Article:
That said, Aspiration’s flagship product has a whopping — by robo standards — built-in fee. Investors who choose to pay Aspiration nothing are subject to underlying asset management fees of about 1.35% a year. That breaks down to .5% to offset operating expenses like legal and administrative services and .85% from underlying funds in the manager-of-managers product. Aspiration does not participate in any revenue sharing of the fees received by its money managers.
Most robos charge .3% plus .2% in underlying investment management fees but Cherny maintains that his Flagship Fund is worth the extra expense. Though he declined to disclose its returns, he stated this in an email:
“We offer our customers various investment options they can choose from. If they had put all their funds in the Flagship Fund this year they would not have lost nearly as much as if they had put it into an index fund or a robo-advisor such as Wealthfront Inc. or Betterment Inc.. The Flagship Fund performed as we had hoped: holding down losses that investors would have had if they had been in one of those other options.”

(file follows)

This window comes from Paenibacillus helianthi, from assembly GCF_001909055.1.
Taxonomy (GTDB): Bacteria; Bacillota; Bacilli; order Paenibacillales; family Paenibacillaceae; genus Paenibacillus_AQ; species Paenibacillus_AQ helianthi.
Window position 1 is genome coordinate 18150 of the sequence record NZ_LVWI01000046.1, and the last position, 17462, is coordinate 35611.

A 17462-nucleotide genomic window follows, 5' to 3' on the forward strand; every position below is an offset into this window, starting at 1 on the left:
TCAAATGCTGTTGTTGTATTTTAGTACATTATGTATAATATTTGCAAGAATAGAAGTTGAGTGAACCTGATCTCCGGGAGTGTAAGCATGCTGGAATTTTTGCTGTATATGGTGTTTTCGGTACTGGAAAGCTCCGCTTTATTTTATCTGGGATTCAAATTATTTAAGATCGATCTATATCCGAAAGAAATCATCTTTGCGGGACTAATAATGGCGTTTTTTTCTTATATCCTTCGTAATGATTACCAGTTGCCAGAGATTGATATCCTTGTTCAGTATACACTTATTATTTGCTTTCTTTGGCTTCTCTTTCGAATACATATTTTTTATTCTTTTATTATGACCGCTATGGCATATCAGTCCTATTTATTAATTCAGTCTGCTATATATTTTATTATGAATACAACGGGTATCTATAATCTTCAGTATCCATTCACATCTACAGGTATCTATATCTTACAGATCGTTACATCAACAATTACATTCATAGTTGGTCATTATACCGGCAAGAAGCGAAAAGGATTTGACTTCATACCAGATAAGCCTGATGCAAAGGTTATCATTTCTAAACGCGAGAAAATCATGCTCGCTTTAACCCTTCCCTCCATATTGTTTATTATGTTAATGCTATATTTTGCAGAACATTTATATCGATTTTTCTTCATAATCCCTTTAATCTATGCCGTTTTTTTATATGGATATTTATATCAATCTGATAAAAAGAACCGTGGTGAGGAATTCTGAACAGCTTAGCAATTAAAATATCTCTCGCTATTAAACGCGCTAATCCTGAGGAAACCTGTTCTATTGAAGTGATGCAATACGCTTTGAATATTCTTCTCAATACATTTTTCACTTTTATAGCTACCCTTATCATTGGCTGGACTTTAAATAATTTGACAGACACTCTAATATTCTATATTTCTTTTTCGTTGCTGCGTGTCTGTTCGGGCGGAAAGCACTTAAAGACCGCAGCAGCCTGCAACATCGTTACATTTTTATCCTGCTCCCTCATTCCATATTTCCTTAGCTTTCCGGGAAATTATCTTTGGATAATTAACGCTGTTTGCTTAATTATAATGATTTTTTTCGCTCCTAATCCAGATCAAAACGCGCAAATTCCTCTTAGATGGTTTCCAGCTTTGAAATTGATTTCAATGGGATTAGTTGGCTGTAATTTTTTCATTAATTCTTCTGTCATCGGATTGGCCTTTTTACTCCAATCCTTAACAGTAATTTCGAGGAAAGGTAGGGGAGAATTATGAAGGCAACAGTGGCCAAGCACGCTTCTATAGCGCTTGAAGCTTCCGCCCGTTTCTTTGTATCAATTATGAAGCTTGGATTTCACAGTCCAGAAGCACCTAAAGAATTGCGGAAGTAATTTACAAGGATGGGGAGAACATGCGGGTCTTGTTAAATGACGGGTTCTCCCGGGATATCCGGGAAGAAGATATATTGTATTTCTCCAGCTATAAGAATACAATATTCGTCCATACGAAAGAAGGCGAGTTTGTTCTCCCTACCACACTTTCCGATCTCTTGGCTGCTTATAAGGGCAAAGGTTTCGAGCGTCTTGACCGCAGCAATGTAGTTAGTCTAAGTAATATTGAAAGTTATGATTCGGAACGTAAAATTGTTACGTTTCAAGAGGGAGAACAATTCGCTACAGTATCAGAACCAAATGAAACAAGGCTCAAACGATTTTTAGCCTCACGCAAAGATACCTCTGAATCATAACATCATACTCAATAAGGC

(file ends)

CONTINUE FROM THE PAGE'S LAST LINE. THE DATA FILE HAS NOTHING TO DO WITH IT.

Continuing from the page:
The firm’s Flagship Fund is a mutual fund managed by Lancaster, Pa.-based Emerald Advisers Inc., which invests in alternative funds that pursue hedge-fund-like strategies including arbitrage and long/short trading. See: Now come the robo-alts firms — a full flock of 'em as unwavering as the robo-advisors.
At press time, neither Wealthfront or Betterment responded to a request for comment.
UBS in the game
The Redwood Fund, a new mutual fund offering from Aspiration, focuses on sustained strategies. Aspiration has contracted UBS Asset Management to sub-advise it.
Getting UBS onboard and convincing the bank to agree to its “pay what is fair” method was no problem, according to Cherny. Indeed, he says UBS also agreed to donate 10% the revenue associated with the Redwood Fund it is managing to charity.